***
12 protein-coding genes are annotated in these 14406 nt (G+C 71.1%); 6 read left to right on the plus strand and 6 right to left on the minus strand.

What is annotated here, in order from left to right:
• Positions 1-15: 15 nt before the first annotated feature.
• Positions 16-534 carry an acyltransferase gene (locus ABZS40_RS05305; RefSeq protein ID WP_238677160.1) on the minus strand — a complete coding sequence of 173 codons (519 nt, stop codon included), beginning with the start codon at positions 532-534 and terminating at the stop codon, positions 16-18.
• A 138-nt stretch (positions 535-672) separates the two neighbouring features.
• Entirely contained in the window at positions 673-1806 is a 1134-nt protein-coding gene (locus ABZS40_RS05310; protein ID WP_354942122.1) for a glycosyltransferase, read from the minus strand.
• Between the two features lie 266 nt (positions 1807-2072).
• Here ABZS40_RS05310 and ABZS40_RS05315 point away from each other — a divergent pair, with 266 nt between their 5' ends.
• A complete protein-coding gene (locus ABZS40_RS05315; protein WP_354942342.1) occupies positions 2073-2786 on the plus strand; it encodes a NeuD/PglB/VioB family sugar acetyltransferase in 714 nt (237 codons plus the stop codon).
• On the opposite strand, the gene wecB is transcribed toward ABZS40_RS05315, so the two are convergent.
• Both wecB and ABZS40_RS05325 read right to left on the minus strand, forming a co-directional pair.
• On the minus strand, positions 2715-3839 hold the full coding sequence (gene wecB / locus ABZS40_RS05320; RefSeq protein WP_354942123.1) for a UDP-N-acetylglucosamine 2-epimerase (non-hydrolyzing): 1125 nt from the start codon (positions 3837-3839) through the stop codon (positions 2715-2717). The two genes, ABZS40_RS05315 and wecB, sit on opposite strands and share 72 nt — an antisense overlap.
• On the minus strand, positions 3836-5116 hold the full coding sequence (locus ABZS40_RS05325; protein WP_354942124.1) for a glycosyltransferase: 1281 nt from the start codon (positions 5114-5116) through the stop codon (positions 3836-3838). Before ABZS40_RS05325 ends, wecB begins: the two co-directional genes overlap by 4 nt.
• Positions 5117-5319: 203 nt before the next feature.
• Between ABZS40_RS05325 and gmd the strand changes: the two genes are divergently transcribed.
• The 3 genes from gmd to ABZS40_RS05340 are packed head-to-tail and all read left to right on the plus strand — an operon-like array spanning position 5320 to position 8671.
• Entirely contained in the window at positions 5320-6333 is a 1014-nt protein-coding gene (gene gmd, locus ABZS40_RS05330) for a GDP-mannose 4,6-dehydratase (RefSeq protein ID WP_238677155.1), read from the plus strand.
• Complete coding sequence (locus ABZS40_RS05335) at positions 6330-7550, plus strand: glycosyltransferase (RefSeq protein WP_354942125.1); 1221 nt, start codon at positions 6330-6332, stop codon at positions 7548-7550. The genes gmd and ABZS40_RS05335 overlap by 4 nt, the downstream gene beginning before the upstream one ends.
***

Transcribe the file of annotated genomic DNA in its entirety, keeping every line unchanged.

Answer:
12 protein-coding genes are annotated in these 14406 nt (G+C 71.1%); 6 read left to right on the plus strand and 6 right to left on the minus strand.

What is annotated here, in order from left to right:
• Positions 1-15: 15 nt before the first annotated feature.
• Positions 16-534 carry an acyltransferase gene (locus ABZS40_RS05305; RefSeq protein ID WP_238677160.1) on the minus strand — a complete coding sequence of 173 codons (519 nt, stop codon included), beginning with the start codon at positions 532-534 and terminating at the stop codon, positions 16-18.
• A 138-nt stretch (positions 535-672) separates the two neighbouring features.
• Entirely contained in the window at positions 673-1806 is a 1134-nt protein-coding gene (locus ABZS40_RS05310; protein ID WP_354942122.1) for a glycosyltransferase, read from the minus strand.
• Between the two features lie 266 nt (positions 1807-2072).
• Here ABZS40_RS05310 and ABZS40_RS05315 point away from each other — a divergent pair, with 266 nt between their 5' ends.
• A complete protein-coding gene (locus ABZS40_RS05315; protein WP_354942342.1) occupies positions 2073-2786 on the plus strand; it encodes a NeuD/PglB/VioB family sugar acetyltransferase in 714 nt (237 codons plus the stop codon).
• On the opposite strand, the gene wecB is transcribed toward ABZS40_RS05315, so the two are convergent.
• Both wecB and ABZS40_RS05325 read right to left on the minus strand, forming a co-directional pair.
• On the minus strand, positions 2715-3839 hold the full coding sequence (gene wecB / locus ABZS40_RS05320; RefSeq protein WP_354942123.1) for a UDP-N-acetylglucosamine 2-epimerase (non-hydrolyzing): 1125 nt from the start codon (positions 3837-3839) through the stop codon (positions 2715-2717). The two genes, ABZS40_RS05315 and wecB, sit on opposite strands and share 72 nt — an antisense overlap.
• On the minus strand, positions 3836-5116 hold the full coding sequence (locus ABZS40_RS05325; protein WP_354942124.1) for a glycosyltransferase: 1281 nt from the start codon (positions 5114-5116) through the stop codon (positions 3836-3838). Before ABZS40_RS05325 ends, wecB begins: the two co-directional genes overlap by 4 nt.
• Positions 5117-5319: 203 nt before the next feature.
• Between ABZS40_RS05325 and gmd the strand changes: the two genes are divergently transcribed.
• The 3 genes from gmd to ABZS40_RS05340 are packed head-to-tail and all read left to right on the plus strand — an operon-like array spanning position 5320 to position 8671.
• Entirely contained in the window at positions 5320-6333 is a 1014-nt protein-coding gene (gene gmd, locus ABZS40_RS05330) for a GDP-mannose 4,6-dehydratase (RefSeq protein ID WP_238677155.1), read from the plus strand.
• Complete coding sequence (locus ABZS40_RS05335) at positions 6330-7550, plus strand: glycosyltransferase (RefSeq protein WP_354942125.1); 1221 nt, start codon at positions 6330-6332, stop codon at positions 7548-7550. The genes gmd and ABZS40_RS05335 overlap by 4 nt, the downstream gene beginning before the upstream one ends.